Too much algae ruins the tropical fish tank hobby for many people. The green slime coats the glass, plants, and gravel, and a beautiful fish tank is turned into an ugly embarrassment.
Don't give up! Here's a five-point plan for dealing with too much algae in your tropical fish tank.
1. Remove as much algae as you can
You know when you can hardly see your tropical fish, too much algae is making your fish tank a misery. The first thing to do is to remove as much algae as you can. This is the start of the fight back, and a cleaner tank will inspire you to prevent algae permanently. Collect and remove green algae by twirling a cocktail stick through it. Algae magnets will clean the glass of most algae - for stubborn spots use a toothbrush or an old credit card. Discard any plants covered in algae, and remove decorations and wash the green slime off.
2. Reduce the nutrients (short-term fix)
Your tropical fish tank already looks better, but the algae will return double quick if you don't take the next step. Perform a partial water change and remove up to 40% of the water from the aquarium. Get rid of the detritus and algae you scraped off in step one. Replace with clean water - add an aquarium dechlorinator to your tap water first, or better yet age the water for 48 hours in an old tank or safe bucket. If your tap water has a lot of nutrients in it, you will need to consider using a resin or a reverse-osmosis unit to clean it up first, otherwise you're just adding too much algae food back into the tank.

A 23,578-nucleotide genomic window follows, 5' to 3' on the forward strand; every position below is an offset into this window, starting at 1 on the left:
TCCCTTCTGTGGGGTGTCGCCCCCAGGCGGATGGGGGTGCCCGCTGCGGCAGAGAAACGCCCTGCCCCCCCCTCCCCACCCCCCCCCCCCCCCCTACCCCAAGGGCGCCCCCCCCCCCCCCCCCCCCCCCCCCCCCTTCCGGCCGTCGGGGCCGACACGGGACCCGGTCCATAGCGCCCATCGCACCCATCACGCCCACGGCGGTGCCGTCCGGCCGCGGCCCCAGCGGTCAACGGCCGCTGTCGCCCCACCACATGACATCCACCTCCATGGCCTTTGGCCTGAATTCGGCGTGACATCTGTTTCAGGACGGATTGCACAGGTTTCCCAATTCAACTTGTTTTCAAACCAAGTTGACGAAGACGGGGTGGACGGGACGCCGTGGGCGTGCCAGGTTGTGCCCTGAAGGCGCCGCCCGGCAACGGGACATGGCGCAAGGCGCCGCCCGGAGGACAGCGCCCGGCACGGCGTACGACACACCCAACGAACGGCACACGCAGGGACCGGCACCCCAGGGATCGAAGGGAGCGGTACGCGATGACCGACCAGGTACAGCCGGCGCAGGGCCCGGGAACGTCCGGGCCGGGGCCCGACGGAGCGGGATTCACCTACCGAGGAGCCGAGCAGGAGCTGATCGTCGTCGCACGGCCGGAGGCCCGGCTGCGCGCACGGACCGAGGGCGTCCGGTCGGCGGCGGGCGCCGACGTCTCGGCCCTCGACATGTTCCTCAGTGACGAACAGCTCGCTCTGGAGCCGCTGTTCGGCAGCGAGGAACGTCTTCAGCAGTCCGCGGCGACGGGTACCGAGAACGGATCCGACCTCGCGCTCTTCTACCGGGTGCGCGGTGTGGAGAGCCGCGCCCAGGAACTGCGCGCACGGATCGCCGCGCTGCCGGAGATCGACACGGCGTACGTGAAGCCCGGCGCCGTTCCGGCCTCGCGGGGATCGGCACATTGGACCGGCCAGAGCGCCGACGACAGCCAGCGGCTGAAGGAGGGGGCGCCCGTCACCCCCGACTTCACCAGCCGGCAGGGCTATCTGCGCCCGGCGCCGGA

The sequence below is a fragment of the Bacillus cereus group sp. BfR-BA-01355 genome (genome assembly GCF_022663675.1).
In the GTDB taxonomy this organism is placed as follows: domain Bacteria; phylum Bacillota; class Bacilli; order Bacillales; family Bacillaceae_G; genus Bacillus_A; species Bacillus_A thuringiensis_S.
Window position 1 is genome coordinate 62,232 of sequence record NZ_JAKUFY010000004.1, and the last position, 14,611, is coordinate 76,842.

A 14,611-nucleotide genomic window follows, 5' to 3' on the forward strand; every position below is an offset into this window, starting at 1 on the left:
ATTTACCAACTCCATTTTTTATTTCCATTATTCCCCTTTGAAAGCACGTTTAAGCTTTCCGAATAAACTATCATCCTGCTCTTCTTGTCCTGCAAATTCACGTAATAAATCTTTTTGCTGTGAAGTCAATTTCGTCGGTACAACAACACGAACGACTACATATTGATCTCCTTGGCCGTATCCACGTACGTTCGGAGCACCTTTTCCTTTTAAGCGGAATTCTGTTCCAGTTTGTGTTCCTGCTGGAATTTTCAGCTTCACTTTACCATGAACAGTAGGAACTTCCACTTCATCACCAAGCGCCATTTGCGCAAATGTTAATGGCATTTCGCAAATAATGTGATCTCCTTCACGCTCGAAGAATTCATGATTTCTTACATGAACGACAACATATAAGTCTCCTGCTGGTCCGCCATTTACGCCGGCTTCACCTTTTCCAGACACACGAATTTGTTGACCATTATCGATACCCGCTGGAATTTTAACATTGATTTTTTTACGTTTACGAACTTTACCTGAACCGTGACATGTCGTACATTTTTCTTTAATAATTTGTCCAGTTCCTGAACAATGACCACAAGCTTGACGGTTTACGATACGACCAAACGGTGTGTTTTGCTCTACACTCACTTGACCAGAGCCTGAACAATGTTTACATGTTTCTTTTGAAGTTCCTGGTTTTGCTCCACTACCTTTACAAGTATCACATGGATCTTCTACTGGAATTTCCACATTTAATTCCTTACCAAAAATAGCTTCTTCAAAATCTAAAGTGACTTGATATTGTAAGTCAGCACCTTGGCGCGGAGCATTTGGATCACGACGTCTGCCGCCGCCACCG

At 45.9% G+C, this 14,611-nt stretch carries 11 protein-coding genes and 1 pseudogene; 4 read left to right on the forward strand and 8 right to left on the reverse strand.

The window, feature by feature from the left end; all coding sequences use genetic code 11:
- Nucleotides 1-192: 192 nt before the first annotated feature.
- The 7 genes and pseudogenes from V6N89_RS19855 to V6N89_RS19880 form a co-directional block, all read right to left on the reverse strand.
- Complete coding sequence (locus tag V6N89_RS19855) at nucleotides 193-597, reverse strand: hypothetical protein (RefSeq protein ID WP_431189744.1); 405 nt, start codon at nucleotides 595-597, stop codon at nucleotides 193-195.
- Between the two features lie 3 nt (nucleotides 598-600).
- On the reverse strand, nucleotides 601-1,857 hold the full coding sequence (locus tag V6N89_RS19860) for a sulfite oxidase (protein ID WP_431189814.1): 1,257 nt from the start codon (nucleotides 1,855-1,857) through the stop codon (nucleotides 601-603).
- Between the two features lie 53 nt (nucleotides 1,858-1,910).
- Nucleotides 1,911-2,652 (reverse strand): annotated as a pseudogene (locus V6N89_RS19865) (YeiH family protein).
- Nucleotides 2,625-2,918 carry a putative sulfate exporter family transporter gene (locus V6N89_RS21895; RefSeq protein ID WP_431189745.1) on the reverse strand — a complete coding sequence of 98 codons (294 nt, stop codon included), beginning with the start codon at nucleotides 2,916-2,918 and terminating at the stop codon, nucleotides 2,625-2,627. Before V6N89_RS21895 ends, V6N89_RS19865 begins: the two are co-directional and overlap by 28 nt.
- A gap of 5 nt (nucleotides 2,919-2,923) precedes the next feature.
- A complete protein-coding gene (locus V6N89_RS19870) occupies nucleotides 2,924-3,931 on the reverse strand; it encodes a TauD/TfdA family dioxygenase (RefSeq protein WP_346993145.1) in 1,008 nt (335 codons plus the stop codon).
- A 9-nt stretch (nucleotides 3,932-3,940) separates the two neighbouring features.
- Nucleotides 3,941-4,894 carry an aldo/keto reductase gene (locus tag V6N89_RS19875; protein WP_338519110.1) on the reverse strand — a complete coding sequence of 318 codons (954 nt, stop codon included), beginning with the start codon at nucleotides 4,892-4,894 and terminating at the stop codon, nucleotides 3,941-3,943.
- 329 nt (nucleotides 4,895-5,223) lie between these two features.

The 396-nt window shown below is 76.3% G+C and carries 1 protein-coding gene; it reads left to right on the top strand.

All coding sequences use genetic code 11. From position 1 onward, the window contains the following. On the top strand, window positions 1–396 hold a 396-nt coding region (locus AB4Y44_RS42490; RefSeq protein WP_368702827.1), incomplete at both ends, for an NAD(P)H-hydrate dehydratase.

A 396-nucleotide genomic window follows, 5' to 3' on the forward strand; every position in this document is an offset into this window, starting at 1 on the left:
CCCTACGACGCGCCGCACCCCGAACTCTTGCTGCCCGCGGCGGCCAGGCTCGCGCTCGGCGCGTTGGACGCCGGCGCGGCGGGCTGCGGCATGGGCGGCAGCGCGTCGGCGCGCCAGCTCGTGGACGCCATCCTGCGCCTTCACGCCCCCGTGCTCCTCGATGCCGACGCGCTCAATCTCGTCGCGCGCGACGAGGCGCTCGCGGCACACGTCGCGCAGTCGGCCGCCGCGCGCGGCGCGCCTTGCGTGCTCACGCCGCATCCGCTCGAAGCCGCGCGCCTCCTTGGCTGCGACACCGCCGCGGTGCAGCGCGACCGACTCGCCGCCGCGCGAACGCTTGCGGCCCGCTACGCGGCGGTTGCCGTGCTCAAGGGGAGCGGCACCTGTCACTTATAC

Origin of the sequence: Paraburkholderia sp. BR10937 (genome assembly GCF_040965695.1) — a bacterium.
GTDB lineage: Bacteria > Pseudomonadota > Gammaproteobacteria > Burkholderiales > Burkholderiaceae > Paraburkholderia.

3. Reduce the nutrients (permanently)
To keep the nutrient level down - and so starve algae of the phosphates and nitrates they need - you need to look at three factors. Firstly, make sure your tank is not over-stocked with fish. Secondly, ensure you're not over-feeding them. All food added should be consumed completely within five minutes, and there should be none visible on the floor of the tank. Thirdly, start a regular water change regime to keep refreshing the old dirty water with clean water.
4. Increase the planting
Algae will smother plants in a badly maintained fish tank, so the first three steps are vital to get it under control. Adding plants to a tank where the algae is in retreat will finish the job, though. Cheap stem plants grow quickly and absorb a lot of waste, reducing the food for algae. Floating plants can spread very rapidly to block out the light, further suppressing the algae. Floating plants will also absorb a lot of nitrate and phosphate.
5. Consider adding CO2 fertilisation and better lighting
If plants don't grow well in your aquarium, you may need to consider upgrading your lighting and adding CO2 to the water. It may seem odd to add more light, but plants in a well-kept tank will stop too much algae growing, so it makes sense to get them established. CO2 is much more important to plants than algae, so again by feeding the tank with CO2 can encourage plant growth rather than too much algae. CO2 can be cheaply added via a DIY kit, so it needn't cost too much.